02.02.2017

​Kleinewelt Architekten: "In each of our projects we try to fix the world"

  • contemporary architecture

In this issue, we are speaking to Nikolai and Sergey Pereslegins and George Trofimov, partners and founders of Kleinewelt Architekten, about their outlook on what matters most in the profession of an architect.

Information:

The architectural company Kleinewelt Architekten was created in 2013 by three partners: Nikolai and Sergey Pereslegins and George Trofimov. Over the last few years, the company has been able to have its projects built in Moscow as well as in the regions, and won a few large-scale closed competitions for privately owned companies.

Archi.ru:
– How did you choose your profession?

Nikolai Pereslegin:
– Ever since I was a kid, the most exciting thing for me was coming up with some different worlds and creating some different spaces. The way I see it, the profession of an architect presents a great number of opportunities and fields for applying most diverse skills that you may have – including the ability to listen to your opponent, or, on the other hand, to prove your point. My parents graduated from Moscow Institute of Architecture, and my grandmother was also an architect. So, to me, the choice of my profession was based on a whole number of personal factors, one of them being my family background. 

Sergey Pereslegin:
– As for me, I always wanted to create things - maybe of a completely different nature but things that I would be proud to show to the world, things that would be there to stay. I considered different options - including but not limited to microbiology. But at some point in time I realized that abstract or fundamental science just wasn't my thing. I wanted to see the results of my work, and I wanted people to see them. But "scientific research" approach was something that I tried to keep, and it helps us immensely in our work. 

George Trofimov:
– My choice of profession was absolutely deliberate and by no means accidental. Ever since I was a kid, I loved drawing, making houses from a construction kit, and I seemed to be always making things. And it was my love of inventing and creating things that ultimately lead me to architecture. But before I became an architect I tried my hand at different creative professions. Among other things, I worked as a graphic designer and a photographer. Here is the takeaway from this experience: 99% of any creative product is short-lived and is designed for a really short service life, architecture being about the only exception. The very realization of the fact that you are working for a long-term perspective, that you are doing something serious, something that is meant to be there for ages, is a huge motivator that feeds your creative energy. And this, of course, leaves its mark on our approach to doing things.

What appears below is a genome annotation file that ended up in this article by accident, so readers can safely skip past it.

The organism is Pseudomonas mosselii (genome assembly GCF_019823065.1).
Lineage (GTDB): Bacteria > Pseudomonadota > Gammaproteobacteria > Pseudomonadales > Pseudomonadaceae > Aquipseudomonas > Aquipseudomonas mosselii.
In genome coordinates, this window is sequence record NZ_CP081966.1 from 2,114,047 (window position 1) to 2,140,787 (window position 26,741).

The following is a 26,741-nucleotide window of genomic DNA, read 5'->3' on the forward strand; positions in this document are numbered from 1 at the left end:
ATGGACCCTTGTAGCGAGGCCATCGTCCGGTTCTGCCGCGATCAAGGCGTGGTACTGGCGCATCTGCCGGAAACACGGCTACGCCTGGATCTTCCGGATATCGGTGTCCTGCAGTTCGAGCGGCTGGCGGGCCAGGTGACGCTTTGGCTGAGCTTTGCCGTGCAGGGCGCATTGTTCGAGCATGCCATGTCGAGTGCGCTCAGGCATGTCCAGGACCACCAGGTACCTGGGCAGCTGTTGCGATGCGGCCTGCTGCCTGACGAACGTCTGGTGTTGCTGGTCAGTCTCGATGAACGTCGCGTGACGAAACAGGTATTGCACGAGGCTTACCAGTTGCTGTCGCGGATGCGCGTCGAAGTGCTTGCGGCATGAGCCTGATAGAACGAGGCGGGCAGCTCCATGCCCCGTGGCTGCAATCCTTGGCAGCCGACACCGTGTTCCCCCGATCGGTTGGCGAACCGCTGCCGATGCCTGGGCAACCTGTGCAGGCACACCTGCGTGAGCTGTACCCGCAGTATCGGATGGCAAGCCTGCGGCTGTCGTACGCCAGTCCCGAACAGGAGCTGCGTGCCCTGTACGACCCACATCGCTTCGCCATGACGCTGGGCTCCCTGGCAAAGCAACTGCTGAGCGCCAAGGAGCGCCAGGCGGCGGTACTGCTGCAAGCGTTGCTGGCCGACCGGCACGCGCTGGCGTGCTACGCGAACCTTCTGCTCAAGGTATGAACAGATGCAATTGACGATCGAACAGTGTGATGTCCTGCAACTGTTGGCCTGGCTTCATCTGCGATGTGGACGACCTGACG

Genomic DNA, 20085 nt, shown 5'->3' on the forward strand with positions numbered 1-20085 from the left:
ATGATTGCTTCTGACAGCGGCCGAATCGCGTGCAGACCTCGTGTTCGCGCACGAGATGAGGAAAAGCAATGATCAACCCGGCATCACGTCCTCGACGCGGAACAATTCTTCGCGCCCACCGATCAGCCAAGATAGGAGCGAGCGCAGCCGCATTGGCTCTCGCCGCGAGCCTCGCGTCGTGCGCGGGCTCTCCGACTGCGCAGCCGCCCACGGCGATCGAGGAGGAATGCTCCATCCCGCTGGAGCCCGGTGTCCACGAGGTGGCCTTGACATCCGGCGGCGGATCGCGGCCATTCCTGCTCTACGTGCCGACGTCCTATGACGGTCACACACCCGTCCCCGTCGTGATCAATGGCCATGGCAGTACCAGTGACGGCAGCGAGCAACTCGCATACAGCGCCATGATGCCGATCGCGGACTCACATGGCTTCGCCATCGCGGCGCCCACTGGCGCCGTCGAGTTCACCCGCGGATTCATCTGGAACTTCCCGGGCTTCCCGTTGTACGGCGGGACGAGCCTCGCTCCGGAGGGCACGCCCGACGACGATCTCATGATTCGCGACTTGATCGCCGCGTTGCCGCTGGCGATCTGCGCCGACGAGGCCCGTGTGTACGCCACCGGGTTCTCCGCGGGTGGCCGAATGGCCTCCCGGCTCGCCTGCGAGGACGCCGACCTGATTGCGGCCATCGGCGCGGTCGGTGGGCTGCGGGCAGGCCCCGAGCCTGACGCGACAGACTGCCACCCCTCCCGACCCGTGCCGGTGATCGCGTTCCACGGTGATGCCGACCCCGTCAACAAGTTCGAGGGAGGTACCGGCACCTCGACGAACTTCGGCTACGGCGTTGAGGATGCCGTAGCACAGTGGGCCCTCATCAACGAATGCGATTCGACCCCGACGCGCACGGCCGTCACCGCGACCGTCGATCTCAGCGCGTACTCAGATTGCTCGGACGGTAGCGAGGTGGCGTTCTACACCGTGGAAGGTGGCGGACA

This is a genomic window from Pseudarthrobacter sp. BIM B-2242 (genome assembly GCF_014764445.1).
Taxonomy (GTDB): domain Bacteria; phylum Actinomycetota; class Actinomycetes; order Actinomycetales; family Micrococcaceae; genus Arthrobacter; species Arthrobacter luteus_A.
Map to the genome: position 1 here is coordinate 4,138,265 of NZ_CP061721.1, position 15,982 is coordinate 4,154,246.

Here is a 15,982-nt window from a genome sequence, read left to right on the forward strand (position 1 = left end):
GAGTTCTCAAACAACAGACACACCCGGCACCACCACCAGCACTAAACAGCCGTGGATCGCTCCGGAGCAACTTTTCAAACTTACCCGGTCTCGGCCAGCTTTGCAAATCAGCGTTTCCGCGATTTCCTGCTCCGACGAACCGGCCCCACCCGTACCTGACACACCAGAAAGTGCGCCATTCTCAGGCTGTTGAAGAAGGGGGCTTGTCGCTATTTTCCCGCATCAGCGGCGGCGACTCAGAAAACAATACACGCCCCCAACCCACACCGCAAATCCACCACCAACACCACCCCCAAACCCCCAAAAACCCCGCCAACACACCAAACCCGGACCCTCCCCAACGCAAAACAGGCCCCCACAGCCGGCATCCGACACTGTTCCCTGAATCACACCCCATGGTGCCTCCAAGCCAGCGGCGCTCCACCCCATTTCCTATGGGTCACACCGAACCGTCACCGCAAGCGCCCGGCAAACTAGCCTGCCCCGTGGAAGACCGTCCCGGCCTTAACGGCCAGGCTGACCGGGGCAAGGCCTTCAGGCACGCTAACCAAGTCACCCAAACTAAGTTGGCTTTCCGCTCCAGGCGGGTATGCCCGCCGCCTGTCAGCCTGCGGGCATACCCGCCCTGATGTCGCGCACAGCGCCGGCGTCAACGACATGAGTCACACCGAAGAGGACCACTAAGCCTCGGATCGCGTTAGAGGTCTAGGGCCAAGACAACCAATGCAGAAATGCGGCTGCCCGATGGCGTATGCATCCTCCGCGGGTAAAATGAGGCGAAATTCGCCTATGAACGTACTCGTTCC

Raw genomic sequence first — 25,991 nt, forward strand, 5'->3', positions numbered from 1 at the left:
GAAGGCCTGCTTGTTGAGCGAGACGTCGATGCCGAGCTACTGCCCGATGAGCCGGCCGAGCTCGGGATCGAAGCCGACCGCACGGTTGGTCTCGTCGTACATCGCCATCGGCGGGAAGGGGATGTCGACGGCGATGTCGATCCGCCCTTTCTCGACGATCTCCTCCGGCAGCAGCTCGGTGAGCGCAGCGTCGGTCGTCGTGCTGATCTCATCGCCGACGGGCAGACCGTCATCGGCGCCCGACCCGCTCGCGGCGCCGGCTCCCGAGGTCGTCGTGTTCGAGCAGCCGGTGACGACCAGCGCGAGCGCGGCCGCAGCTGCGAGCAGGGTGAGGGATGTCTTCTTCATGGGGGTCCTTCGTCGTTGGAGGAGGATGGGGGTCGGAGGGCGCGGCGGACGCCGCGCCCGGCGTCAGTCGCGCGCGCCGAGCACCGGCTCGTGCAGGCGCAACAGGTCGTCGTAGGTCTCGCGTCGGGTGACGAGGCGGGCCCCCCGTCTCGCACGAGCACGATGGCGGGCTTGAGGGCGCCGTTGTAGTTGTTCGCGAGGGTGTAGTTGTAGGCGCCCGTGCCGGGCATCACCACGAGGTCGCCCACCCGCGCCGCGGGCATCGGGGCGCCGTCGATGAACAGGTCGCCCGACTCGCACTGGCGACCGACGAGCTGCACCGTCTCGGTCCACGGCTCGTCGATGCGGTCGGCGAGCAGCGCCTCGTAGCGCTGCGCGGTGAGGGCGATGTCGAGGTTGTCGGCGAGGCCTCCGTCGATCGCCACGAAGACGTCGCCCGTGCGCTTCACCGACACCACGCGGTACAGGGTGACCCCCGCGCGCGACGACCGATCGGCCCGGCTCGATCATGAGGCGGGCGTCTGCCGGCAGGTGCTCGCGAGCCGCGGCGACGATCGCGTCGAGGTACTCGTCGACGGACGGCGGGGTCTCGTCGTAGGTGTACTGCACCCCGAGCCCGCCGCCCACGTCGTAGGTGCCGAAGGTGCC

What we don’t like is any "packaged" or "prefabricated" solutions. We always come up with new ideas, from simple things to complicated façade projects. 

– And what is the subject matter of your research? Shapes? Scenarios of how human beings will live inside your projects?

Nikolai Pereslegin: As a prime mover, the subject matter of our research is, as a rule, the human beings themselves. The most interesting thing about all this is to see how totally different people will react to this or that solution of ours, how these solutions will affect their mood or worldview. This is really exciting – trying to model this or that scenario for the people in order to introduce new values into the reality, values that are important to us.

Sergey Pereslegin: Also, I would like to add that very often the subject matter of our research is information. The first stage of solving any task that we have is about collecting information that will help us to better understand what is required of our project and what makes it different. This can be information from totally different levels – from historical to social, from cultural to functional, or even from the day-to-day operation level.

George Trofimov: What we don’t do is mindless shape-making. Anything we do, we do it for a reason. 

Nikolai Pereslegin: The first stage of any of our projects is the scientific survey. We process huge amounts of information; the first sketches come later on down the line.